Battlefleet Gothic: Armada – Review
Follow Genre: RTS
Developer: Tindalos Interactive
Publisher: Focus Home Interactive
Platform: PC
Tested on: PC

Battlefleet Gothic: Armada – Review

Site Score
Good: Atmosphere, Decent RTS
Bad: Not always as much in control as you'd like
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(3 votes)
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VN:F [1.9.22_1171]
Rating: 9.3/10 (3 votes cast)

The Warhammer universe has been around since the eighties and after some time the universe even split up into two different time periods, and it’s the futuristic Warhammer 40,000 that caused the creation of Battlefleet Gothic: Armada. While the miniatures make way for a digital spaceship armada, the entire Warhammer vibe and feeling was clearly the first thing on the minds of the developers. As it has been quite some time since we last discussed a game such as this one, we were quite stoked to put on our spacesuits and dive right into battles of intergalactic proportions. One small step for us, one giant leap for a semi-robotic mankind, one big-ass fleet at our disposal.

Battlefleet Gothic Armada


An entire Chaos army is massing and they are headed toward the Gothic sector, which is under the control of the Imperial Navy. While it’s clear that the Imperial Navy is not without its flaws, an inexperienced man is dubbed as the admiral who will have to prove his worth in the many battles to come. Admiral Spire is thus the one who will need to clean up the mess and if he doesn’t pull his weight, he will take the fall for all that goes wrong.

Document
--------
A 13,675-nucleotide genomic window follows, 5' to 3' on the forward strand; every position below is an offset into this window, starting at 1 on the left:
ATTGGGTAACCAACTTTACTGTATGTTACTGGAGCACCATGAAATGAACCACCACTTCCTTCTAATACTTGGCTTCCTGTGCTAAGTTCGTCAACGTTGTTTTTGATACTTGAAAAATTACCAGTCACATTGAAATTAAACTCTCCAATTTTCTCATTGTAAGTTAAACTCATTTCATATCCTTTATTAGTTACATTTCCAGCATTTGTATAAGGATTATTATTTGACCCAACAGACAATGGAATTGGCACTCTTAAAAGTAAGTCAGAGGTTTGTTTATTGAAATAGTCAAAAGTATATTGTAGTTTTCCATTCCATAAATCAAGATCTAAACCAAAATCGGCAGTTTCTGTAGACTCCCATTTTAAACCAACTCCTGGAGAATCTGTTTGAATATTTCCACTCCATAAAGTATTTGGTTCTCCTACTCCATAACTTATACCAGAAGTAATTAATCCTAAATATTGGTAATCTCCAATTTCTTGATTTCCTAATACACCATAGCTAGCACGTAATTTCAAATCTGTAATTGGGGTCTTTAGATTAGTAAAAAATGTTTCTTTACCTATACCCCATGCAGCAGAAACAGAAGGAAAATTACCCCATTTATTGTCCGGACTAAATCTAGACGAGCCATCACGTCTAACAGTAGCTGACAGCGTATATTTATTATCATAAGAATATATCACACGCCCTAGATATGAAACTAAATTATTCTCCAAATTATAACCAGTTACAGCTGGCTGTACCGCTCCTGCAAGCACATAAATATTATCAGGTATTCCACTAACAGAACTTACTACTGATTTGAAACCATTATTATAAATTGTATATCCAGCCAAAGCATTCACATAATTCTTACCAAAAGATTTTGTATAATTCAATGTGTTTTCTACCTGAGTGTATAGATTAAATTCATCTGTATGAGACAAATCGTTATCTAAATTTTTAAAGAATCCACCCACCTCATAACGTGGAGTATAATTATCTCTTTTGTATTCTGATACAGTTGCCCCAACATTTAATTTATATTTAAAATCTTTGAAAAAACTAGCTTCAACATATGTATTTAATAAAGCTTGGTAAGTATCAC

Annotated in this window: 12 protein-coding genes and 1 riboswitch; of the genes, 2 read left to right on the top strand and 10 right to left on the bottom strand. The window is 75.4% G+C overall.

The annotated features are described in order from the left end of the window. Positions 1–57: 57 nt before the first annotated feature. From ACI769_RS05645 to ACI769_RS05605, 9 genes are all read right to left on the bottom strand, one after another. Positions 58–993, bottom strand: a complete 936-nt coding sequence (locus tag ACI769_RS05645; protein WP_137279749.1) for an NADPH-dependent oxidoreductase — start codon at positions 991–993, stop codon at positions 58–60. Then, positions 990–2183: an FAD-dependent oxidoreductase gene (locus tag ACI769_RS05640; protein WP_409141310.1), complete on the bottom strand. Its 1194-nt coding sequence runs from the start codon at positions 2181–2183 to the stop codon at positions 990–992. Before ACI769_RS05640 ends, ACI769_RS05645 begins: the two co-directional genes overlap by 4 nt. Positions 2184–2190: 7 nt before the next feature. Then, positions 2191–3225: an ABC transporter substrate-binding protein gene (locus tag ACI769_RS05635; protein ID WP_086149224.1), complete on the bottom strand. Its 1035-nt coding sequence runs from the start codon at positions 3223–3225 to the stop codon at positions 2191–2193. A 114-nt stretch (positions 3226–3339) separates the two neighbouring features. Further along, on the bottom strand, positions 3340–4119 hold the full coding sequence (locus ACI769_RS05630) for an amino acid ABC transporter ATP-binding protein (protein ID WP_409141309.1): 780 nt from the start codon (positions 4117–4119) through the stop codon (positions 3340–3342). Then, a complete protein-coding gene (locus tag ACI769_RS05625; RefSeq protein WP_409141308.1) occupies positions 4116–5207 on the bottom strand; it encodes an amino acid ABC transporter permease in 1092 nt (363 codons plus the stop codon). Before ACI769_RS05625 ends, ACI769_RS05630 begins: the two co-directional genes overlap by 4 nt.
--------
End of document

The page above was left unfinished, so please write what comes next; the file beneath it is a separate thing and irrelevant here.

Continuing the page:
While the description above is actually extremely vague, it’s the bottom-line of the story that drives Battlefleet Gothic: Armada. Every one of your actions has certain consequences that will either cause the Gothic sector to get overrun, or that will earn you praise. Every few missions some small clues are given and it’s clear that there’s a lot more going on than you’d expect.


Battlefleet Gothic: Armada has some very impressive graphical features, as well as some basic ones. The cinematics or zoomed in views of ships and stations are simply stunning and truly have that ‘gothic’ feel about them. There’s enough diversity between the ships to keep things interesting and the ‘drawn’ cinematics do add a certain fantasy touch to the entire picture. Everything is one great looking coherent galaxy and it’s fun to explore new ships and vessels as you go.

The battles themselves still look reasonably good, but become a bit more simplified when it comes to the map, as there is often not that much to see in these far reaches of space. Hither and thither there are a few minefields, asteroid belts and other obstacles, but other than that there’s often not that much to see. In a way it’s great there isn’t that much clutter, as you’ll have a hard enough time avoiding the present obstacles as it is.

Battlefleet Gothic Armada 1